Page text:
Leverage Filing Flexibilities

“Pretty certain” is about as certain as you’re going to be when filing your tax returns from now on.

I once got comfortable helping a client take two conflicting basis positions that ended up on the same tax return. I simply followed Treasury’s guidance, which changes quite frequently. Should taxpayers bear the burdens of Treasury’s changes of heart or its changes of the guard? I know you know what I’m talking about. We must do the best we can with what we have—and so must the government.

You know it’s perfectly fine to file an amended return—because you did the best you could when it was originally filed. The IRS has never seen so many amended returns. Why? Because of changes in the law, including statutory, regulatory, and even subregulatory changes. The best of the best know more guidance is coming that will change current positions, and you also know there is nothing you can do about that.

Don’t pay more tax than you need to. But when you inevitably do because of the ever-changing tax world in which we now live, please amend. Why? Because to the best of your knowledge you can now pay less tax. This knowledge is new. Does anyone doubt that? They’d be stupid to. You’re listening to Congress, which didn’t have the knowledge. You’re listening to Treasury, who didn’t have the knowledge. You’re listening to the IRS, which figured out too late you didn’t need to pay what you did. Your advisors suspected. You suspected. But that’s not enough. Do the best with what you have.

I repeat, you’re going to file amended returns. All of you. But your audit risk is not going up relative to your peers.

Leverage Enforcement Shifts

Face it, you need the IRS. You certainly need it to check its mail. To process filings. To instruct you on how to file and comply with the Internal Revenue Code. Compliance is key.

Compliance is inextricably linked to the IRS enforcement powers. COVID-19 has merely exposed preexisting enforcement weaknesses that would eventually have had to be resolved. The money will be spent on computer software that likely predates your first BlackBerry. The money will be spent on helping you comply with the law. And, yes, the money will be spent on enforcing the law—at least as much as the IRS is allowed to.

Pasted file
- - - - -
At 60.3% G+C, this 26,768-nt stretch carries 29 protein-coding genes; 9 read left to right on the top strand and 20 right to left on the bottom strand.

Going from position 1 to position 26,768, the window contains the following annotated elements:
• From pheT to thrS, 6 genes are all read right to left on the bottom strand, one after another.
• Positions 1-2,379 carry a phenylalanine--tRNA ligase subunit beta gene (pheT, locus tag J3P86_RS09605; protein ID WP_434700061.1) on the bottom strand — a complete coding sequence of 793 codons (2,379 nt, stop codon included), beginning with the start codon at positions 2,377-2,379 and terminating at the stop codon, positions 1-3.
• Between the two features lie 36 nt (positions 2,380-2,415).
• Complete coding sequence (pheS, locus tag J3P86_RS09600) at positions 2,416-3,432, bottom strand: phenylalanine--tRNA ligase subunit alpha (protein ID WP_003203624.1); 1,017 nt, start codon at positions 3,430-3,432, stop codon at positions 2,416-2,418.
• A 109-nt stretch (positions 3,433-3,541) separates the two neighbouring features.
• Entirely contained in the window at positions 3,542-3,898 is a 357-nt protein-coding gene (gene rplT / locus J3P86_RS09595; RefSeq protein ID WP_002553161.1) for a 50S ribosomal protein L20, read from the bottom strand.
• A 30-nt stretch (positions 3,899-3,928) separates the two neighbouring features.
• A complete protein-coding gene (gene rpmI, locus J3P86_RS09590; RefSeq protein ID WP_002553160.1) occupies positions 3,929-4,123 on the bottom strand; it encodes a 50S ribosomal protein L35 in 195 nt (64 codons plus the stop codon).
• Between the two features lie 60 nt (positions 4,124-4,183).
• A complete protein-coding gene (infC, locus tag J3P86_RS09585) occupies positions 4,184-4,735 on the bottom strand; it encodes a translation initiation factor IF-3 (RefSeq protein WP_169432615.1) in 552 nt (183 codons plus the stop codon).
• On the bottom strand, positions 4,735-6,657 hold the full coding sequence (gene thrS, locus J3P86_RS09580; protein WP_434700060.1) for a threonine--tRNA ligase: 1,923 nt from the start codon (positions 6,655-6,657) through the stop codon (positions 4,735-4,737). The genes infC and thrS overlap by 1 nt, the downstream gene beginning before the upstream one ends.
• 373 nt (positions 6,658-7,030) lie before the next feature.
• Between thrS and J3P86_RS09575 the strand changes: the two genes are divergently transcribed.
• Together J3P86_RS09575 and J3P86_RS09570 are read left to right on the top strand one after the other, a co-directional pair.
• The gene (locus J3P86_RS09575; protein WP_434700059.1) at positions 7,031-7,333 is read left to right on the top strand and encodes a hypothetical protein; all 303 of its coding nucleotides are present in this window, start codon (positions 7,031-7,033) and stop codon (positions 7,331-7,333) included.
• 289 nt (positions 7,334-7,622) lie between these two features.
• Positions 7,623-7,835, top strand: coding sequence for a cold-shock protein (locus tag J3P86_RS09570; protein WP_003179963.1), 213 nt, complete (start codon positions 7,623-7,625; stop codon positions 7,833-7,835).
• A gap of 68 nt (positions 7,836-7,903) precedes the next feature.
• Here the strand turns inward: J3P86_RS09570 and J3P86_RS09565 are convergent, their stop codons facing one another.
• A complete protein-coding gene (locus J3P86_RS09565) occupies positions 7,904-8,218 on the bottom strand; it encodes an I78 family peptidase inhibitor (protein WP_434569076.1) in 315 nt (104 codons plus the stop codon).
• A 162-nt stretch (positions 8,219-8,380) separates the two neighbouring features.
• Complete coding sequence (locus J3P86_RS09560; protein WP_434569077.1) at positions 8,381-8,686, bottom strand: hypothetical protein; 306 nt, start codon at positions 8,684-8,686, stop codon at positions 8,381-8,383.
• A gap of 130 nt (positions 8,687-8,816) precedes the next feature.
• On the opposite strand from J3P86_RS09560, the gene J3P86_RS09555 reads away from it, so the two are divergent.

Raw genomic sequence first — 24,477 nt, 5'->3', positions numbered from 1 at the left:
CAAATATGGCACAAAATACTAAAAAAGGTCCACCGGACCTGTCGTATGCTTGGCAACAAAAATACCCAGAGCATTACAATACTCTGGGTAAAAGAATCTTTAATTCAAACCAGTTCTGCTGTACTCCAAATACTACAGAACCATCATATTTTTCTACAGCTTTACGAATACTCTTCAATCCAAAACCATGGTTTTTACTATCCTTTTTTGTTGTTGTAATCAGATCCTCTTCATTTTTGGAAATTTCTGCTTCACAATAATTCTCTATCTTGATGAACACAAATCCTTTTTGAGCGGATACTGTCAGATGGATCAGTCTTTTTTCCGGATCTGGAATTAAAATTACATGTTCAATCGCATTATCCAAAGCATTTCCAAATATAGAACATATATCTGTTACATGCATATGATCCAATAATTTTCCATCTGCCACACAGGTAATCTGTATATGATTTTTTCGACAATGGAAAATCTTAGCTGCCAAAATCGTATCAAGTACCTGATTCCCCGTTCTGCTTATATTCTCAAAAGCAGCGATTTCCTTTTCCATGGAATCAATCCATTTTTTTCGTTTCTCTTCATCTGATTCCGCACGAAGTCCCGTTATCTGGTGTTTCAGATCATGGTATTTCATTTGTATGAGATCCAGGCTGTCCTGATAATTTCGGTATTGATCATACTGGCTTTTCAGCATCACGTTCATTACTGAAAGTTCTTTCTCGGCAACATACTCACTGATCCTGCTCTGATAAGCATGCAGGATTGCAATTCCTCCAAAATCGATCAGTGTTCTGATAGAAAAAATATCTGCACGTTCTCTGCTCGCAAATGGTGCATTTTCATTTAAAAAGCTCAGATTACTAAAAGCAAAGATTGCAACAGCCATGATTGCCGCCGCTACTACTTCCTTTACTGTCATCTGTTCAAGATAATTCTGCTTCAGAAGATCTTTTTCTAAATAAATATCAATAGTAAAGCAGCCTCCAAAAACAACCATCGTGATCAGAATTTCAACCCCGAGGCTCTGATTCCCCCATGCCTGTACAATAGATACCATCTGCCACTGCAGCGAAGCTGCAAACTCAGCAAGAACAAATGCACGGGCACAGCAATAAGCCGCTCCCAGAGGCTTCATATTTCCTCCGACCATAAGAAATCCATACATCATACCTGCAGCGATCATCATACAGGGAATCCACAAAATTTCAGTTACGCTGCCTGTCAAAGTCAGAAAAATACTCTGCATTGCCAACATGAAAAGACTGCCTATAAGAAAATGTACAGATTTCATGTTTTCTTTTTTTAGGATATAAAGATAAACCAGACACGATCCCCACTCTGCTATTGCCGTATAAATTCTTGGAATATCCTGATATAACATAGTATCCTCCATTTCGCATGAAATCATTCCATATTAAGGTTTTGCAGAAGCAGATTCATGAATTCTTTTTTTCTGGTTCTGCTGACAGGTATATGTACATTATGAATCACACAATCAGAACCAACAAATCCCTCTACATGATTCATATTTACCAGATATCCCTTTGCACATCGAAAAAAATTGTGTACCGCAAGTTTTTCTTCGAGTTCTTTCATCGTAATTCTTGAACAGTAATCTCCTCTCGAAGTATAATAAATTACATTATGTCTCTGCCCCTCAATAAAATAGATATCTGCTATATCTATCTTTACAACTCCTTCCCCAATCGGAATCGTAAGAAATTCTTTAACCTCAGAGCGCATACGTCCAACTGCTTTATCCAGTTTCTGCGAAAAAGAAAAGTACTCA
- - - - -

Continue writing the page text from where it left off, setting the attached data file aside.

So, let’s assume the agency gets $80 billion for compliance. Giving the IRS billions to improve tax collections can’t be good, or so it seems at first blush. But you have the power of technology as well—you can embrace it without Google Glass, Siri, or AI (machine learning or whatever it’s called) telling you what to do. It’s just Excel formulas in a different format or code.

And remember, the IRS should be uncomfortable, too. Your company can still pursue remedies if the agency oversteps. Should you band together to convey your discontent? Yes. Why? Because the IRS can tax no more than Congress permits. When it’s not clear that Congress has intended to punish, Treasury can’t say so. It can argue that something is an abuse, a violation of the economic substance doctrine, or not at arm’s length, but the IRS doesn’t have the final say and is frequently wrong.

Given recent unfavorable federal court decisions, the IRS should cool its jets. I also hope Congress tells it to respect every taxpayer’s rights, not just those making under $400,000. But I’m not confident that either Congress or the IRS will protect the largest contributors to the fisc and to the economy. That will hurt them. Neither should ignore you. I have represented many of you. Underestimating someone is a key mistake often made by the unwise in power. And egos in Congress can be blinding.

And again, the Department of the Treasury is obligated to help you. It has been delegated the responsibility of making the uncertain certain. In this new tax world, that means that Treasury is responsible for making the impossible possible. It must tell you what Congress wanted, even if it can’t. For better or worse, Treasury is your new friend.

Leverage Outside Expertise

One of the hardest things you must do is sift through all the nonsense. There is more of it now than ever. You’re not psychic. Stick to your guns and your trusted sources.

Your company’s level of sophistication requires that you have advisors. The complexity of tax requires that you have a strong internal team. Tax compliance costs money. Congress is doubling IRS resources to ensure compliance and increase enforcement. That means you’ve got to double yours. Staff up. You’re going to be very glad you did.